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Old July 5, 2013, 12:13 PM   #43
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Well said Texasgunnut!!!! Buying a used HIGH quality rifle is often the best option! 10X the gun too!
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Old July 6, 2013, 11:03 PM   #44
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Brand new unfired (outside of the factory) but cleaned Savage 12 LRP barrel. Brand new unfired (outside of factory) but cleaned Tikka T3 barrel.

Any guesses which is which?





First shot at 110 yards by itself and then the next 3 stacked in a nice group. First 4 shots.



Next 3 at 220 yards. That's 0.286 MOA. I literally have no idea why anyone would ever buy a Savage (and not return it).

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Old July 7, 2013, 07:00 AM   #45
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Weatherby Fan, excellent pics of barrel finishes. I have the capability of photographing internal barrel problems now but when I didn't I bought one that was buttom rifled and not reamed, just drilled and there was build ups of metal on the edge of the lands.

They would shred a patch! ! ! I couldn't return barrel as guy was dead that made it. I had them in storage for several years before pulling one out to use.
Now I borescope them when they arrive.

Now here is the kicker I turned some bullets from oil hardening drill rod and at first I made them .300 to ride the top of the lands. Shot three and borescoped it and no difference. Then I started making them bigger and last one I fired was .305 diameter and still it did not take down the peeled up metal ! ! ! ! One would think it would have at least taken the drill marks off the top of the rifling but alas I could see no difference.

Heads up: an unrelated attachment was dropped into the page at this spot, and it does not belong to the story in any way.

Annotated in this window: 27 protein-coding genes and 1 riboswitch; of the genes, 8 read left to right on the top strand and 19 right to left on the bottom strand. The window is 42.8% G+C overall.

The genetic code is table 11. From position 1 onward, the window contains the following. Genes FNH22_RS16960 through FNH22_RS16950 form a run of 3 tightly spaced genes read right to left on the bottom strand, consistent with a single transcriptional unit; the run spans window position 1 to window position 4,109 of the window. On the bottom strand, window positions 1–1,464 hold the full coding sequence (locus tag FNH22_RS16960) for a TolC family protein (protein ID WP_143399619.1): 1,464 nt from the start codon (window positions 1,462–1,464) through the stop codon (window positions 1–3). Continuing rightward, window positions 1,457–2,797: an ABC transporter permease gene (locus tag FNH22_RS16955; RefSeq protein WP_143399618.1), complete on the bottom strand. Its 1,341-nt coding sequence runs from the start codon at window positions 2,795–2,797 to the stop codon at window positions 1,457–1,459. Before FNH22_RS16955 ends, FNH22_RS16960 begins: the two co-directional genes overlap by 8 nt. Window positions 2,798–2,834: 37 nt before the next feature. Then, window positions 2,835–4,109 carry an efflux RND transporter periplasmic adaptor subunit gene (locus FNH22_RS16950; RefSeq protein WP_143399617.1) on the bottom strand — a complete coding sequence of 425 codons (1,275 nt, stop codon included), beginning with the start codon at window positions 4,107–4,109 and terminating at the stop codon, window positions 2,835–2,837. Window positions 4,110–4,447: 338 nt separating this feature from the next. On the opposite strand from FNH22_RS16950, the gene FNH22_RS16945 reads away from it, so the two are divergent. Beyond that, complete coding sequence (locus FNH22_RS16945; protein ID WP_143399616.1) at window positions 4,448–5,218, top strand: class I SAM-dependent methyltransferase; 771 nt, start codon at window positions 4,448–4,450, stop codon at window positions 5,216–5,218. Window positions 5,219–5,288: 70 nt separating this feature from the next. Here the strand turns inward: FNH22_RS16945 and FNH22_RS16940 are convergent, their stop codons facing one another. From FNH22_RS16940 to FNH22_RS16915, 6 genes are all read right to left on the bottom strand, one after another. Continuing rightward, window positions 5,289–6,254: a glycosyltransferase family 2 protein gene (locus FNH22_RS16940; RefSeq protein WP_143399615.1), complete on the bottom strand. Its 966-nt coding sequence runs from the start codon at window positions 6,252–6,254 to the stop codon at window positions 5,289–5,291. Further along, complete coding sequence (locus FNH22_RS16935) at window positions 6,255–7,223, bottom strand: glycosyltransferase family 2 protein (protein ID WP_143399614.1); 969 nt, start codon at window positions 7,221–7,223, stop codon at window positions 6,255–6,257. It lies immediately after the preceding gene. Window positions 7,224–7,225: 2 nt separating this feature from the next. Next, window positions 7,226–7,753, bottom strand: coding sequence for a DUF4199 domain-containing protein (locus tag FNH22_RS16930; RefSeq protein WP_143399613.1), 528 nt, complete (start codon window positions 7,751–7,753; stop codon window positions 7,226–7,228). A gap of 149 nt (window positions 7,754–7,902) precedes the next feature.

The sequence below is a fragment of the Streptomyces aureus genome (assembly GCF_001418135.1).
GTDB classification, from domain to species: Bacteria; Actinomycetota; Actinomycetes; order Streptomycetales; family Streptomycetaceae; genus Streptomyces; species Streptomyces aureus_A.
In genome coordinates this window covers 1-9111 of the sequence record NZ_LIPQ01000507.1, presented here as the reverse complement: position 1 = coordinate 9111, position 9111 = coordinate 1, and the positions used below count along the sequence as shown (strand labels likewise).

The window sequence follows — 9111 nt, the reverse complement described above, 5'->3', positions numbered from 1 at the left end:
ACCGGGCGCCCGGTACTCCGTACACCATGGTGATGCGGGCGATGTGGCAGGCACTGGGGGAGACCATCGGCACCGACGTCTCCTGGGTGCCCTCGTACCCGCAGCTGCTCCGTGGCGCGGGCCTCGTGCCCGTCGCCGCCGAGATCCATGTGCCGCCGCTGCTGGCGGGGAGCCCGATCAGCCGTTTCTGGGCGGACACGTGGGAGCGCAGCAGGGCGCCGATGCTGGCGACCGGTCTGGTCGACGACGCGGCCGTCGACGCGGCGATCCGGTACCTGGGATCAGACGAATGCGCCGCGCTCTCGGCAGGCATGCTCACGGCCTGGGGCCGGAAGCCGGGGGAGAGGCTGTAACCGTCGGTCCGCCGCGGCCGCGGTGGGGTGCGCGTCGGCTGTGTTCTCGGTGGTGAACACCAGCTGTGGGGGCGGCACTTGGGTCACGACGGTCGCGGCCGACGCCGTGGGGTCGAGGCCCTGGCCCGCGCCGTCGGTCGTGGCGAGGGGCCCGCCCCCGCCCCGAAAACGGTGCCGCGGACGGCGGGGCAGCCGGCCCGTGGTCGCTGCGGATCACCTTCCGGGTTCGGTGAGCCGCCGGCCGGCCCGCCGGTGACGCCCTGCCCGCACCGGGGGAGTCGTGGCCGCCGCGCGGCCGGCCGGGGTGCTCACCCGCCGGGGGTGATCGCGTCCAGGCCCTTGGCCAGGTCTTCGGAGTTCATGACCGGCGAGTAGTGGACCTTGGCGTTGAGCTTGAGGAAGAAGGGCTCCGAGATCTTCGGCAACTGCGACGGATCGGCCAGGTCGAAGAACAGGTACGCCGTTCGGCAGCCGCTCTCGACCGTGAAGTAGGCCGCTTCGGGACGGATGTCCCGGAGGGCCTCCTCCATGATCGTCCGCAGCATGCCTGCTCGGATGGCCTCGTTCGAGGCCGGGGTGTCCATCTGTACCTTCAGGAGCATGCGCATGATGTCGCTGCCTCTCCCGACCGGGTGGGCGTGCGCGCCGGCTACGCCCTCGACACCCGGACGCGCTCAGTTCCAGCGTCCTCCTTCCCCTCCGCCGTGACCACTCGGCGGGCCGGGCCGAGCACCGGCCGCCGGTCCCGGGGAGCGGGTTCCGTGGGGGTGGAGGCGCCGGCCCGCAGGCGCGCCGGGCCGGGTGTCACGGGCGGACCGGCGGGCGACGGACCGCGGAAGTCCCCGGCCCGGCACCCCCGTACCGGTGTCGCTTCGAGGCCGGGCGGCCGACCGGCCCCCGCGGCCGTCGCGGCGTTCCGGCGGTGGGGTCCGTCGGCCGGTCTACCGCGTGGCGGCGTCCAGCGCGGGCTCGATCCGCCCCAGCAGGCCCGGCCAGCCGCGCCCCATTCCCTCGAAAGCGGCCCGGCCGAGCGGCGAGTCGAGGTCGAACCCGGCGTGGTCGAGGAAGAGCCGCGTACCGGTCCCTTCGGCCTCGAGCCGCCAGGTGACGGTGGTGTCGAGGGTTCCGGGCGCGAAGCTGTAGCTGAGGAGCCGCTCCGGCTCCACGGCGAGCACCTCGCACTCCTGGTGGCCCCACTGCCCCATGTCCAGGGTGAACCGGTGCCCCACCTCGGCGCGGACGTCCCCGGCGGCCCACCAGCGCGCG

I forgot to add I heated them to bright red and quenched them in oil before loading them so they were quite hard.

I gave up, pulled the barrel and I guess I will put it on a 03A3. It shoots about 2" at 100 so it is not a total waste and would be OK for a hunting rifle but as a shooter it is a lost cause.

I bought two of the barrels at the same time and I haven't brought myself to look at other one as I packed it with grease when I got it knowing it would be a long time before I used it.
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Old July 7, 2013, 08:08 AM   #46
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(Weatherby Fan - Looks like your second group was 0.628" as shown on the digital caliper, not 0.286".)

BTW - I have a .243 Win, Tikka that also shoots sub-moa out of the box. It shoots just as well as my customized, match-barreled, Rem 700 in the same caliber.

I was surprised when browsing Cabelas a few days ago. If my memory serves me, the Weatherby Vanguard S2 was priced higher than the Tikka T3. It was part of a package deal, but the price shown on the package showed it as being over $600.
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Old July 7, 2013, 08:34 AM   #47
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Quote:
(Weatherby Fan - Looks like your second group was 0.628" as shown on the digital caliper, not 0.286".)
Re-read the post please. .628 at 220 yards is .286 moa
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Old July 7, 2013, 09:31 AM   #48
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Looks like a loss of interest in durability.